‘What’s the priority?’; ‘get your priorities straight’; ‘you need to prioritise’ – these are all phrases that we’ve either heard uttered or used ourselves at some stage, be it linked to work, an exercise schedule, romantic relationships, or family and friends.
Last week I read an article by Catherine Turner in Women’s Health, which really resonated with me in this regard. Turner was recounting how she had reached breaking-point in trying to get to her daily yoga classes, ostensibly in order to ‘de-stress’. But between rushing out of work, racing a bustling commute and then powering her exhausted body through 90 minutes of power yoga, the result was quite the opposite and somewhere amidst her chaturangas and downward-dogs, she realised that she needed to reconsider her schedule.
The irony of the source of her stress was particularly keenly felt since yoga is widely regarded as the holy grail of zen-inducing exercise. But even when embarking on less mindful-making pursuits, sometimes juggling multiple priorities, even the ones that are supposedly undertaken to improve our well-being, can leave us more wrung-out than relaxed.
For me, a similar moment came when I realised that a work trip to Frankfurt would prevent me from running a half marathon I’d entered. I got cross, then disappointed, then stressed. I run to relax and to escape from stress and getting anxious that I’d have to miss a race transformed running from my refuge to my persecutor.
Whether it’s stressing about skipping a run because you have to work late, feeling guilty for trading your swim for a lie-in, or missing a friend’s party for a race, when you have multiple priorities you will undoubtedly find that you have to let something slip.
When this happens the first thing you have to remember is that you can’t do everything all of the time, and no one can (no matter how much the converse may seem the case). Nothing is gained from stressing over the fact you have two or more activities scheduled concurrently, instead you have to take each activity in each instance and assess which is the principal concern. And your priorities won’t always be the same: running club may trump work drinks one day, but a birthday party for an old friend on another occasion would trump running club. And while on one day the best option is to get up for your early morning yoga class, if other events have left you sleep-deprived, another day those extra couple of hours in bed might actually do you more good than any number of sun salutations.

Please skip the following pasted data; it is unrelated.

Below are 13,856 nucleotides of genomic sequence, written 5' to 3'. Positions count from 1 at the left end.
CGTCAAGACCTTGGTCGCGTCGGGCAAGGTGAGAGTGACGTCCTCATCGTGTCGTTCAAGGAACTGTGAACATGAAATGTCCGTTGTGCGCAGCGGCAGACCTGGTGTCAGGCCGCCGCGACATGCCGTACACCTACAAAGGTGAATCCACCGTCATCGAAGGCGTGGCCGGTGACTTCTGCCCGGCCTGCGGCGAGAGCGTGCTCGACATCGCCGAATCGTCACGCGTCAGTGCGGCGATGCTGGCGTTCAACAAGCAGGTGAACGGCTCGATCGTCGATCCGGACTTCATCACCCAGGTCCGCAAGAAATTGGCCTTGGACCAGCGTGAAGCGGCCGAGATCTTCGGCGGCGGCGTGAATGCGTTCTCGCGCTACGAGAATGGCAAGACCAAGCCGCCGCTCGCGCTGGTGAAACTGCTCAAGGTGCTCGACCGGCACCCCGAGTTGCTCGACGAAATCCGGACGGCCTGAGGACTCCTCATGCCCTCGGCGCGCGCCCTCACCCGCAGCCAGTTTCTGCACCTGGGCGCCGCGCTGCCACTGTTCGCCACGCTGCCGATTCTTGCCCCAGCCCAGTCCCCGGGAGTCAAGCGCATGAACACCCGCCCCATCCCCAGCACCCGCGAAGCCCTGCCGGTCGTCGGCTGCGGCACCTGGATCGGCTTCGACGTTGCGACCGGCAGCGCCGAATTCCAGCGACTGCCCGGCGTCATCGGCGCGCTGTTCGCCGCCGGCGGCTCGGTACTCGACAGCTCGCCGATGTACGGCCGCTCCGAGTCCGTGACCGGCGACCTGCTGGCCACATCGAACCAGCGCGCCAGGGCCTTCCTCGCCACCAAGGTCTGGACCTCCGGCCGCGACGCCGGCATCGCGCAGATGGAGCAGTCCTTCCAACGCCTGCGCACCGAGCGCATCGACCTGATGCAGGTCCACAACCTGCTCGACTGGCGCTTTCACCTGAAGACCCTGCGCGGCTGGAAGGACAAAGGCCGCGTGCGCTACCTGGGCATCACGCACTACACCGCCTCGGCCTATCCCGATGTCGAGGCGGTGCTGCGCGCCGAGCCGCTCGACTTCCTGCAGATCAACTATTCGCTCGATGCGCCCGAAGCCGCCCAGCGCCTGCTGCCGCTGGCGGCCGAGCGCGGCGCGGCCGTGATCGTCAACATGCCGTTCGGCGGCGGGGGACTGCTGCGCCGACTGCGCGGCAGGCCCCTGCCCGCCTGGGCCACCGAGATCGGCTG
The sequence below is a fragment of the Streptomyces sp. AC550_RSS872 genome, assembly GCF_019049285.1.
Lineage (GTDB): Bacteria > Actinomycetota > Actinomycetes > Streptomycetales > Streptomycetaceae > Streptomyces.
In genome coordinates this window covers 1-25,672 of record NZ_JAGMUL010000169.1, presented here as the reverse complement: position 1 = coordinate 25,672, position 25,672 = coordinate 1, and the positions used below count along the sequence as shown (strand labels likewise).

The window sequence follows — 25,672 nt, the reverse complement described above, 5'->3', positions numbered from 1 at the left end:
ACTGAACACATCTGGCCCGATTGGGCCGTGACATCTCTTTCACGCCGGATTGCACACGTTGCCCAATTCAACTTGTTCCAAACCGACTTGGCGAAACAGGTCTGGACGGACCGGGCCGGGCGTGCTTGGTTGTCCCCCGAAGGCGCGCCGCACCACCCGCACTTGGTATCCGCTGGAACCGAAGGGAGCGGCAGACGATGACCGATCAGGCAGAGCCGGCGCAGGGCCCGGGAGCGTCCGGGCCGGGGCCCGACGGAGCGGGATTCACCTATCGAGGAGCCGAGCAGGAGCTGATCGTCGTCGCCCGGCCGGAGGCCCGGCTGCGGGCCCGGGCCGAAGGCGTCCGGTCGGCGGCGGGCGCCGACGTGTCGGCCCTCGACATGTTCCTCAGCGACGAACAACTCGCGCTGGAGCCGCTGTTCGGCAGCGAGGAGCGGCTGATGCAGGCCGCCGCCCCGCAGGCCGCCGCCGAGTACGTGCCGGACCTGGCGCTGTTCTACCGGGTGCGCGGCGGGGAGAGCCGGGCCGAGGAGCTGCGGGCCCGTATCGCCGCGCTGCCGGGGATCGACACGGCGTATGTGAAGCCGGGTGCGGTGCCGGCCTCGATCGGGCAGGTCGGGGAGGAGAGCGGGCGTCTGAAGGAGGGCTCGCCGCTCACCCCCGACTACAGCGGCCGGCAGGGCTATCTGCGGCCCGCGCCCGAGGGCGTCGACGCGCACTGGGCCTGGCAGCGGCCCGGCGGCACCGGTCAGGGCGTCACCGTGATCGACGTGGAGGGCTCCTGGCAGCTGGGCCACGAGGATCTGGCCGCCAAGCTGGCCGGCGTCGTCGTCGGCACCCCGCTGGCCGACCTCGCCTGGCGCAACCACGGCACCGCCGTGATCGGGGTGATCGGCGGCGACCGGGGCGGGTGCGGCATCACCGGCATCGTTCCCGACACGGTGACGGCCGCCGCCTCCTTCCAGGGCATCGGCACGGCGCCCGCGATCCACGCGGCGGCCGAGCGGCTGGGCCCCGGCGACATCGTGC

I know it’s common-sensical but sometimes I think we need it spelling out to us so we feel able to let something go.
Secondly, you need to remember why it is you are embarking on the particular activity, in the first place – be it exercise, a work event, or a social meet up. If you run to relax and it ends up making you more stressed you need a serious re-think. If you keep oversleeping to the detriment of your workouts, you need to question if ultimately your body would benefit from some more exercise (and maybe an early night of two).
Thirdly your ultimate priority should be your overall health and happiness, and the health and happiness of those around you. If going to yoga means you’re a more patient colleague, or running your commute means you’re less stressed when you get home then it’s important to dedicate time to these activities. However, if you are so focused on on one thing you lose sight of all else, and find that you are isolating yourself from others to meet your targets you need to reassess your priorities.
Finally if you’ve given precedent to an activity and are going to do it, do it properly and whole-heartedly, don’t just go through the motions. If you have to miss a workout to stay late at the office, do the work you need to get done and don’t procrastinate. If getting up early for a swim means missing an extra hour in bed then push yourself in the pool. If you are skipping a night out for an early night, make sure you get into bed in good time. Know the desired outcomes of your actions and achieve them.
And remember: prioritise.